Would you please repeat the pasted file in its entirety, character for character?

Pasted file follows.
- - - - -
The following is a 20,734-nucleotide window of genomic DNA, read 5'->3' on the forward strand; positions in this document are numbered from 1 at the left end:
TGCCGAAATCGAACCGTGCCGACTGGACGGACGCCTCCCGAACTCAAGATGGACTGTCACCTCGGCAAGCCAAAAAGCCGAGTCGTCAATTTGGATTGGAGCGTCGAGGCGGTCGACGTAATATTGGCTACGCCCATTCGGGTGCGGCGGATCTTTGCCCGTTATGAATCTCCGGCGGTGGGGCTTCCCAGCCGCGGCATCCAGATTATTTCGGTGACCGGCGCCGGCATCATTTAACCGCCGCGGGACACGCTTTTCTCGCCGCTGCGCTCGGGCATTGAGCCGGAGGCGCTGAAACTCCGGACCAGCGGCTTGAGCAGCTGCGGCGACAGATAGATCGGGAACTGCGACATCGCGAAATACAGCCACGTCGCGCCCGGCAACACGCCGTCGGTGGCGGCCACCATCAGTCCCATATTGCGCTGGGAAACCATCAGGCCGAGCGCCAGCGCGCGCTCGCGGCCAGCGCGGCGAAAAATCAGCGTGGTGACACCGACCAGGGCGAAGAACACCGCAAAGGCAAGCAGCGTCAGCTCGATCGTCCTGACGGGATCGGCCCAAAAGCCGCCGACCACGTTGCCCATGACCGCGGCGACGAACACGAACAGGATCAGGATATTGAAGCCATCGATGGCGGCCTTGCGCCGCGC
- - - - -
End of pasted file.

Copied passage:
The following is a 20,734-nucleotide window of genomic DNA, read 5'->3' on the forward strand; positions in this document are numbered from 1 at the left end:
TGCCGAAATCGAACCGTGCCGACTGGACGGACGCCTCCCGAACTCAAGATGGACTGTCACCTCGGCAAGCCAAAAAGCCGAGTCGTCAATTTGGATTGGAGCGTCGAGGCGGTCGACGTAATATTGGCTACGCCCATTCGGGTGCGGCGGATCTTTGCCCGTTATGAATCTCCGGCGGTGGGGCTTCCCAGCCGCGGCATCCAGATTATTTCGGTGACCGGCGCCGGCATCATTTAACCGCCGCGGGACACGCTTTTCTCGCCGCTGCGCTCGGGCATTGAGCCGGAGGCGCTGAAACTCCGGACCAGCGGCTTGAGCAGCTGCGGCGACAGATAGATCGGGAACTGCGACATCGCGAAATACAGCCACGTCGCGCCCGGCAACACGCCGTCGGTGGCGGCCACCATCAGTCCCATATTGCGCTGGGAAACCATCAGGCCGAGCGCCAGCGCGCGCTCGCGGCCAGCGCGGCGAAAAATCAGCGTGGTGACACCGACCAGGGCGAAGAACACCGCAAAGGCAAGCAGCGTCAGCTCGATCGTCCTGACGGGATCGGCCCAAAAGCCGCCGACCACGTTGCCCATGACCGCGGCGACGAACACGAACAGGATCAGGATATTGAAGCCATCGATGGCGGCCTTGCGCCGCGC